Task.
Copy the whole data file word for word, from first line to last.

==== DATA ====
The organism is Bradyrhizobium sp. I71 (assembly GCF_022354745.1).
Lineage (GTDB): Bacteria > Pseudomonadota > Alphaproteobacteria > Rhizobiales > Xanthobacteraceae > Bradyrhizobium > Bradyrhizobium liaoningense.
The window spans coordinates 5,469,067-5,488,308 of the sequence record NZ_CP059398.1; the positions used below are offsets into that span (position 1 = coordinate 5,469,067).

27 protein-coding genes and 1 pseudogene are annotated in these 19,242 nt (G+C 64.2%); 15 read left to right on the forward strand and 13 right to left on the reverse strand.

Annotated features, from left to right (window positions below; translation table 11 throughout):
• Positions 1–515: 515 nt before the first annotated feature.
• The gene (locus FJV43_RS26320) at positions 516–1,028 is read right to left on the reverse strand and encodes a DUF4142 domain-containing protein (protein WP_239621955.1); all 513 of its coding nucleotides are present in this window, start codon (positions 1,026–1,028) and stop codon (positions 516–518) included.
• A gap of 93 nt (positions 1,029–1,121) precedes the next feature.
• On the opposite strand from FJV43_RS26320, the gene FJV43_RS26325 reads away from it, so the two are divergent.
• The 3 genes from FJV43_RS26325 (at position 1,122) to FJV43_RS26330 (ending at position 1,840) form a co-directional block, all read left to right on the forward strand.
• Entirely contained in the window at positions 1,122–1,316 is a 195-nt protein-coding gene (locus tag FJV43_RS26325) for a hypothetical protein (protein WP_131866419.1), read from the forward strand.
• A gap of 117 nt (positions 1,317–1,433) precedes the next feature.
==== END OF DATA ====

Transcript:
The organism is Bradyrhizobium sp. I71 (assembly GCF_022354745.1).
Lineage (GTDB): Bacteria > Pseudomonadota > Alphaproteobacteria > Rhizobiales > Xanthobacteraceae > Bradyrhizobium > Bradyrhizobium liaoningense.
The window spans coordinates 5,469,067-5,488,308 of the sequence record NZ_CP059398.1; the positions used below are offsets into that span (position 1 = coordinate 5,469,067).

27 protein-coding genes and 1 pseudogene are annotated in these 19,242 nt (G+C 64.2%); 15 read left to right on the forward strand and 13 right to left on the reverse strand.

Annotated features, from left to right (window positions below; translation table 11 throughout):
• Positions 1–515: 515 nt before the first annotated feature.
• The gene (locus FJV43_RS26320) at positions 516–1,028 is read right to left on the reverse strand and encodes a DUF4142 domain-containing protein (protein WP_239621955.1); all 513 of its coding nucleotides are present in this window, start codon (positions 1,026–1,028) and stop codon (positions 516–518) included.
• A gap of 93 nt (positions 1,029–1,121) precedes the next feature.
• On the opposite strand from FJV43_RS26320, the gene FJV43_RS26325 reads away from it, so the two are divergent.
• The 3 genes from FJV43_RS26325 (at position 1,122) to FJV43_RS26330 (ending at position 1,840) form a co-directional block, all read left to right on the forward strand.
• Entirely contained in the window at positions 1,122–1,316 is a 195-nt protein-coding gene (locus tag FJV43_RS26325) for a hypothetical protein (protein WP_131866419.1), read from the forward strand.
• A gap of 117 nt (positions 1,317–1,433) precedes the next feature.